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Rachel Reeves: Sunak’s help for families is just poor imitation of Sure Start

·4-min read

Ripping up Sure Start centres for people with young families was an “act of criminality”, shadow chancellor Rachel Reeves has claimed.

Chancellor Rishi Sunak insisted the newly announced “family hubs” scheme was different from the Labour policy, but Ms Reeves branded the Government’s investment in early years a “pale imitation”.

Ahead of Wednesday’s autumn Budget, she told Sky News’s Trevor Phillips on Sunday: “I just would say to the Chancellor, have you ever heard of Sure Start? I think there’s a real feeling that if you hadn’t have taken all that away, imagine what difference it could have made to the lives of young people and to their parents and this pale imitation, which doesn’t even take us back to where we were in 2010.

“I think is an insult to all those people who created investment and made Sure Start happen in the first place.

The Andrew Marr show
Rishi Sunak has introduced a new scheme to help people with young families (PA)

“It was such a proud achievement of the last Labour government and it really was an act of criminality to rip that all up only to now, 11 years later, create a pale imitation of it.”

Ms Reeves, MP for Leeds West, said there was a “huge gaping chasm” between the Government’s rhetoric and delivery on transport infrastructure in the North.

She added: “If that investment isn’t backed up with actual delivery it’s really not worth the paper it’s written on.

“And that is the frustration in many towns and cities across the north of England that, while big grand projects get delivered elsewhere in the country, they’re few and far between in our towns and cities and Northern Powerhouse rail, I think, is the best example of a huge gaping chasm now between the rhetoric of the Government and the actual delivery for people on the ground.”

Ms Reeves said Labour would not raise income tax at the next election.

She told BBC One’s Andrew Marr Show: “We have no plans whatsoever, we’re not even looking at income tax, what we are looking at is people who get their incomes not from going out to work and doing a hard day’s work, but people who get their incomes from stocks and shares and dividends and who have a portfolio of buy to let properties.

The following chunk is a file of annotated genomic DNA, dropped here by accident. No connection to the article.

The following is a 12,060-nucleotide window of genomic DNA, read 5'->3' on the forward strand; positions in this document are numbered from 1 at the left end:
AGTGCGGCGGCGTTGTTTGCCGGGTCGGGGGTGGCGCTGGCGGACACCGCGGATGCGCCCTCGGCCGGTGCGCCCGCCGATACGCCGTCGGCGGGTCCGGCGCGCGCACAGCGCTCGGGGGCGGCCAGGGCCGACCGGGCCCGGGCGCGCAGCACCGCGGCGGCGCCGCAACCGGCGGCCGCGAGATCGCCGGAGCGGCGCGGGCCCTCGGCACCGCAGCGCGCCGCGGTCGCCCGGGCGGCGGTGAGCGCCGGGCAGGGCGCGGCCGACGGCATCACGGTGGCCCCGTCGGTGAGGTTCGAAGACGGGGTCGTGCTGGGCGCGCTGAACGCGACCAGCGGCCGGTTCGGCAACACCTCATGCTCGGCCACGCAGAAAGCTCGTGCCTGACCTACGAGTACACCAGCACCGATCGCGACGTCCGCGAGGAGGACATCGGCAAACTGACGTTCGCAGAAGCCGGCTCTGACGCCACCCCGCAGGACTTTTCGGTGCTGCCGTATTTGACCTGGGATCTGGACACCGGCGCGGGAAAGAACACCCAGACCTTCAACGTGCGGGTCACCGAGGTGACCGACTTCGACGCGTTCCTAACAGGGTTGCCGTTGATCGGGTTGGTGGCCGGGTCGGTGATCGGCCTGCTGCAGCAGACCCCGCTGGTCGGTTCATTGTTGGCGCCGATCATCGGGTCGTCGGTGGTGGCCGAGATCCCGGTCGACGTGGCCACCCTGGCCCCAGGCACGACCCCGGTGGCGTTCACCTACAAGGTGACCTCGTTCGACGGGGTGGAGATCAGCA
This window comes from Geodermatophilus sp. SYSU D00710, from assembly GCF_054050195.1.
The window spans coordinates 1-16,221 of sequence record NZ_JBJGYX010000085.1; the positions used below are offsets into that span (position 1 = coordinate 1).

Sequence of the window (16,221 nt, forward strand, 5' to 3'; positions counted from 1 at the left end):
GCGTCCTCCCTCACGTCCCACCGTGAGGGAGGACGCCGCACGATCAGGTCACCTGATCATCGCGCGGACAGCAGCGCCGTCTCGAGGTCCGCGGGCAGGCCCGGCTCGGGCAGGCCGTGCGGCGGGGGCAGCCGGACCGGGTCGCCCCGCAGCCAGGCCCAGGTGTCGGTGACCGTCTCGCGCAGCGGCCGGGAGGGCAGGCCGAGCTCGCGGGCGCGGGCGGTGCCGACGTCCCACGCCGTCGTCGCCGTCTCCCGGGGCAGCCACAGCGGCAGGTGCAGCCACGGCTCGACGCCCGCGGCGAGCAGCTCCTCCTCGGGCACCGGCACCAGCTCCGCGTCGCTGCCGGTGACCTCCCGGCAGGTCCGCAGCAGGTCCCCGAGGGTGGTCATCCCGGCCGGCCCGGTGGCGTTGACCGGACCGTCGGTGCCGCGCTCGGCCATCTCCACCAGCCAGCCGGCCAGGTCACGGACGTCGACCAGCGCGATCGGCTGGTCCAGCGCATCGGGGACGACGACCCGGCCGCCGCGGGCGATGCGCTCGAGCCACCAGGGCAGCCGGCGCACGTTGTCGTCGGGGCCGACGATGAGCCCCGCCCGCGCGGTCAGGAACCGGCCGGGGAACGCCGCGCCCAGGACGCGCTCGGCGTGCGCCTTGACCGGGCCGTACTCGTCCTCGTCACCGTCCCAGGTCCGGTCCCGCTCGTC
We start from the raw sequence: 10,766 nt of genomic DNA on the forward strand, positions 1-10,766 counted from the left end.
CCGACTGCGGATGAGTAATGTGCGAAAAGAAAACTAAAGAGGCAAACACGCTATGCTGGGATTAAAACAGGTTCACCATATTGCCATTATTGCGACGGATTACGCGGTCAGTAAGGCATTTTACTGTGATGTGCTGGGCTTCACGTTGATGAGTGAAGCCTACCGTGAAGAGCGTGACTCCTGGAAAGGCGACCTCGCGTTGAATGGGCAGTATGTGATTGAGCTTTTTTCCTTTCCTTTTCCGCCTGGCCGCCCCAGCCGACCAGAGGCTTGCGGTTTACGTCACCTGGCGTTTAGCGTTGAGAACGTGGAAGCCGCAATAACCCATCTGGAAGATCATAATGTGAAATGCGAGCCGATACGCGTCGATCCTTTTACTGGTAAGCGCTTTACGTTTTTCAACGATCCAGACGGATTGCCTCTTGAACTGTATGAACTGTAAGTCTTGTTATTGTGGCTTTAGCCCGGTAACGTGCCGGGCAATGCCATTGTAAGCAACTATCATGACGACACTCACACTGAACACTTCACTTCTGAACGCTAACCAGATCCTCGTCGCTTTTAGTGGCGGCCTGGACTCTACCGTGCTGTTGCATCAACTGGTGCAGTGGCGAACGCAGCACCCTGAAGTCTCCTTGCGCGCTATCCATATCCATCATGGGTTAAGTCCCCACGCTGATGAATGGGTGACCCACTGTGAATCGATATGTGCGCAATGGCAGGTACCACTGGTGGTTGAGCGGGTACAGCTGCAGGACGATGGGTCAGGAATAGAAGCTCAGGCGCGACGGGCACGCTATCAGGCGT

“And the problem is, is this national insurance rise that the Government is going ahead with next April asks nothing from people who get their income in those ways.”

Asked to set out what Labour would do if her party was delivering the Budget on Wednesday, she said: “Our priority would be easing the cost-of-living price crisis, helping businesses who have had a torrid 18 months, and addressing some of the long-term challenges that we face with the climate crisis, but also our plans to buy, make and sell more in Britain.

“And if it was our Budget on Wednesday, we would be using those additional VAT receipts to cut VAT on gas and electricity bills, because we know what a difficult time so many families and also pensioners are faced with, with worries about rising prices and worries about rising gas and electricity bills, and that is Labour’s priority and that is what Labour would do at the Budget.”

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Asked how she would pay for Labour’s proposal to abolish business rates, at a cost of £25 billion, the shadow chancellor said: “On business rates, what we’ve said is that next year, instead of increasing business rates like this Government plan to do, we would freeze business rates for all and we would extend the small business rates relief, and we would pay for that by increasing the digital services tax on firms who have done well these last 18 months as people’s spending patterns have changed.

“That would bring in just over £2 billion and that would enable us to freeze rates and extend small business rates relief.

“But we know these problems run deeper than just some tinkering around the edges in one year only and that’s why Labour have committed to abolish business rates and replace it with a fairer form of business property taxation.”

Ms Reeves said Labour would cut the rate of VAT on gas and electricity bills from 5% to 0% for six months.

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